Dizziness of the Occult is the first recording by the obscure Greek black metal band, Mortify. Although it certainly is not anything incredibly special, that is not to say that it isn’t a more-than-decent listen, nor is it unworthy of the thirteen minutes of your time spent listening to it a couple times through.
The production is expectantly muddy and lo-fi, and there is an overtly noticeable amount of tape hiss, but that could also be from generations-old tape dubs. Either way, it’s still not overbearing to the point where the music is just buried in it, as you can still get a good idea of what was going on. Also, the fact that the leveling and mixing isn’t too bad or disproportionate doesn’t hurt either.
The demo’s strongpoint is definitely in the songwriting department. When you look at each song structurally, you see more of a death metal influence rather then the simplicity often found in black metal. But when listening to the music itself, it is undeniably black metal in execution, just with a death metal edge. They mix the tempos up quite a bit, ranging from mid-tempo chugs, triplets, and a palm mutes (not in a groove metal fashion, of course) to faster blasting sections. But each tempo is contrasted with another opposing one coming after it, keeping each song moving along at a decent pace that will hold your interest.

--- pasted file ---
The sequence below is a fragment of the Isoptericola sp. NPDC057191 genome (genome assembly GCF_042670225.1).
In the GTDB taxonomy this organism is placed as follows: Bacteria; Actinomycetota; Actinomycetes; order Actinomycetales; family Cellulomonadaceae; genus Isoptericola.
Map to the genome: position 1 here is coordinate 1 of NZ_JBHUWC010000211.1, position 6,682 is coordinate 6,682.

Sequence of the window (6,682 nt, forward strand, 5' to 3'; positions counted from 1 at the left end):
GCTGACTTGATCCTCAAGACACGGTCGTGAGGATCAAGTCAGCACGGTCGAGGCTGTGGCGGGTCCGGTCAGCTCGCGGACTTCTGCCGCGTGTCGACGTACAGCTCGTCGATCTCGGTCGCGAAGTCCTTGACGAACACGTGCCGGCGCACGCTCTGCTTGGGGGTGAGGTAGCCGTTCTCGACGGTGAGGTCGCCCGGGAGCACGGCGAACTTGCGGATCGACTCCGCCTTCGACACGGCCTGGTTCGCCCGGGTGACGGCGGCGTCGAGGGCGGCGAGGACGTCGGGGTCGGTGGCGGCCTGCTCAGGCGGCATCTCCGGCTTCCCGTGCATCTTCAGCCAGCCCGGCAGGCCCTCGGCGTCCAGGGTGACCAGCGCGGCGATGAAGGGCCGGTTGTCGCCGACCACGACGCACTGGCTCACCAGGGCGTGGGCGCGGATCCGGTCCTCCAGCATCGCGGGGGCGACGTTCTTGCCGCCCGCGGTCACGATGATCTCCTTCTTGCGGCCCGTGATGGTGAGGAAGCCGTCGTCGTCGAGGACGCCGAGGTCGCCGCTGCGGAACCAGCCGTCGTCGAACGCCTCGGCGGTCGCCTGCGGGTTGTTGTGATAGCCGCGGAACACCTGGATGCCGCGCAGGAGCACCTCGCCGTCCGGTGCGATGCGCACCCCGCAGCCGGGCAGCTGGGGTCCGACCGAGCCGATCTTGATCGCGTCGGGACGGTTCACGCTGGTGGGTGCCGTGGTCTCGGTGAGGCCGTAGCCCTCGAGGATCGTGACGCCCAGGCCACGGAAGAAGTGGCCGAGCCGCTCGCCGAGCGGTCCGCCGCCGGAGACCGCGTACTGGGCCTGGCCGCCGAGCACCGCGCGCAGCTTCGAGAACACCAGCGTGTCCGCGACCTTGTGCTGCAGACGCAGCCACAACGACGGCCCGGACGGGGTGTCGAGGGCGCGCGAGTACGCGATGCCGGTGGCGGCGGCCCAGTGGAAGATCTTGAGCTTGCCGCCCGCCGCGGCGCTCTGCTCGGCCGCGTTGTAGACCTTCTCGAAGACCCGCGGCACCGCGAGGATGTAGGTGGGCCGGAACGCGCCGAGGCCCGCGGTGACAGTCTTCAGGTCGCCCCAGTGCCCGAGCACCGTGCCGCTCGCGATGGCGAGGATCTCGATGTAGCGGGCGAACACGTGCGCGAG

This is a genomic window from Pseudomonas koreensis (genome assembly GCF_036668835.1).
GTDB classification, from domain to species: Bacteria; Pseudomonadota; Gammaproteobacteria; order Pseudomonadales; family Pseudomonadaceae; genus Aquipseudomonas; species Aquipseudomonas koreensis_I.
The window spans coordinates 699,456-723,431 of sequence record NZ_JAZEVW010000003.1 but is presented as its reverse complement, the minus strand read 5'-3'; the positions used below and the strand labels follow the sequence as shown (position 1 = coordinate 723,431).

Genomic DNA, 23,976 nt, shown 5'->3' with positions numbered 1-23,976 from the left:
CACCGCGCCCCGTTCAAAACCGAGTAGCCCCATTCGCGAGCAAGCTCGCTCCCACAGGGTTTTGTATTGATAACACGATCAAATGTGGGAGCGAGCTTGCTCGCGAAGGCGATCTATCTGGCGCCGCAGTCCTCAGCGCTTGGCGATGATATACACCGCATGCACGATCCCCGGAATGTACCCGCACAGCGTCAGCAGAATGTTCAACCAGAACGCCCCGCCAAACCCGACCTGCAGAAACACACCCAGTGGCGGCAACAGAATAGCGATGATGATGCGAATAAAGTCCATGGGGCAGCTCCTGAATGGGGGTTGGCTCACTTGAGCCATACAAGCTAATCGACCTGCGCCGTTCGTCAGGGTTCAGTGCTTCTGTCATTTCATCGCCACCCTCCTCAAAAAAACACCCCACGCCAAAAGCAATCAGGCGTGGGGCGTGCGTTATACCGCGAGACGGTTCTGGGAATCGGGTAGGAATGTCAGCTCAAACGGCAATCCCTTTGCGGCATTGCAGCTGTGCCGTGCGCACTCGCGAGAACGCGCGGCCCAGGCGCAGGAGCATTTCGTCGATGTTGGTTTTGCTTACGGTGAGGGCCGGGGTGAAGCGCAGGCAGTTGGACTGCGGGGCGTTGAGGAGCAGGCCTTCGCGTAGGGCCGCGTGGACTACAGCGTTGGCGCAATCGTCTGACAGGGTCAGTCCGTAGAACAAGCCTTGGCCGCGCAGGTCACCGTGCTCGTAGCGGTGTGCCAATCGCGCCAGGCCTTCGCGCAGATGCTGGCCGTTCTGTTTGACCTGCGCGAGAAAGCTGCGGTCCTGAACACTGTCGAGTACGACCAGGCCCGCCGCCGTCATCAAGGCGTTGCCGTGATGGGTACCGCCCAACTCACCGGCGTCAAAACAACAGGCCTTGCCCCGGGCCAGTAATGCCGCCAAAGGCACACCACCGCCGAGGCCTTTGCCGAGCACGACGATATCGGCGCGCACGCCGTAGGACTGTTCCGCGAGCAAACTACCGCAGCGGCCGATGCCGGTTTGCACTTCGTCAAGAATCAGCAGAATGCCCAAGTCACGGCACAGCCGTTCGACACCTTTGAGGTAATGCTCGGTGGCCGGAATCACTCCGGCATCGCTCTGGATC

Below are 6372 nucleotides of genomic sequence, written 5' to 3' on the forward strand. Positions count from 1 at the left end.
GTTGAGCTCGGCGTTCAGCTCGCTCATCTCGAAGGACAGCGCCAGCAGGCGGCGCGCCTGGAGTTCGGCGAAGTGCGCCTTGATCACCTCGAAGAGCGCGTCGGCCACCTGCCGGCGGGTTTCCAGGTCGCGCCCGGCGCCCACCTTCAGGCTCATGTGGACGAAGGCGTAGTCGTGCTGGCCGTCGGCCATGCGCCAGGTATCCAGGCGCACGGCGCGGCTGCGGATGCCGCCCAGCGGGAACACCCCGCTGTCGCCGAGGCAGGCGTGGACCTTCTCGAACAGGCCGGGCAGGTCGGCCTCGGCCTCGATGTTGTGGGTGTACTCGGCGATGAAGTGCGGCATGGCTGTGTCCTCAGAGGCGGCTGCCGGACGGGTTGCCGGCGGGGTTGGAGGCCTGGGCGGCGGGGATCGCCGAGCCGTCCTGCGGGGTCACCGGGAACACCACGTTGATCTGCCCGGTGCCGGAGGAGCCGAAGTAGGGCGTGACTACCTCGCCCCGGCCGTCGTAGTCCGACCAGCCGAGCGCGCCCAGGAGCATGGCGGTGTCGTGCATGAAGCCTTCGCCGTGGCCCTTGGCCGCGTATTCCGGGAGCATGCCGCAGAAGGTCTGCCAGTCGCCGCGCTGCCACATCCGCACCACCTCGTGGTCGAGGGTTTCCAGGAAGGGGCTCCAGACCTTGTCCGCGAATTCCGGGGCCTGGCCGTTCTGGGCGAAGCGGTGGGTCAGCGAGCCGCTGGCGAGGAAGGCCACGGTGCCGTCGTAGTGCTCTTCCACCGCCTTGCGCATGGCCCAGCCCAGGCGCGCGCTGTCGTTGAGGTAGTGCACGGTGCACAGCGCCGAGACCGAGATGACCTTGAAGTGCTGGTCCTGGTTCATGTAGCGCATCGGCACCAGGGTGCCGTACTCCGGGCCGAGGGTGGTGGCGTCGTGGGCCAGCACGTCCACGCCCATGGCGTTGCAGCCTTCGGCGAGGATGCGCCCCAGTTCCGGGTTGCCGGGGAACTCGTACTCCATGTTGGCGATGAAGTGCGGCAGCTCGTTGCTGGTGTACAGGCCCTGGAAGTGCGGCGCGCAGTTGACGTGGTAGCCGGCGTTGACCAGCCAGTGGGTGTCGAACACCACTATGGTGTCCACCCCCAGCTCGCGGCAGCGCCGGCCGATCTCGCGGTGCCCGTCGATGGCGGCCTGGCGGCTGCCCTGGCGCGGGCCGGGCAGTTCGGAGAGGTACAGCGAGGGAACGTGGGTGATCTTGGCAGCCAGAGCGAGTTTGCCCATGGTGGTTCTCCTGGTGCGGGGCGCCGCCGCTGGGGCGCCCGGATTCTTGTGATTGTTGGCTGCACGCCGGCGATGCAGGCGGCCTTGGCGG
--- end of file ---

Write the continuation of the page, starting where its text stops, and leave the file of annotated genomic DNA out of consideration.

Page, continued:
Musicianship wise, they could be tighter, however their sloppiness is far from overbearing. This mostly comes out in the transitions from one section into another, but this does not occur consistently enough to sink the whole ship, and their knack for songwriting certainly makes up for it. If you can handle a bit of metallic slop, then this surely should not be a big deal to you.
One of the cool things about this demo is the fact that not only does the drummer take care of vocal duties, which is always a respectable feat (assuming it’s done correctly), but he also contributes a lot to the more atmospheric sections, where they utilize synthesizers and even bongos on the beginning of “The Occult”. He’s also not a bad drummer, nor a bad vocalist, making the whole drummer/vocalist situation work perfectly. The riffing is a great permutation of death metal with a black metal touch, mostly in the chromatic, higher-note sections. It actually reminds me a bit of Profanatica, though only in the sense that the slower, chugging sections stick to a primitive death metal feel while the tremolo sections have a down-tuned black metal sound, creating the same sort of black/death contrast Profanatica's riffing is/was known for.
Overall, all departments work well with one another, and each element is arranged nicely. However, rarely does it give you that “something special” feeling, thus rendering this a decent listen, but nothing too special. I definitely recommend it to anyone into ancient black/death, but don’t expect another Abhorer, Fallen Christ, or Mystifier.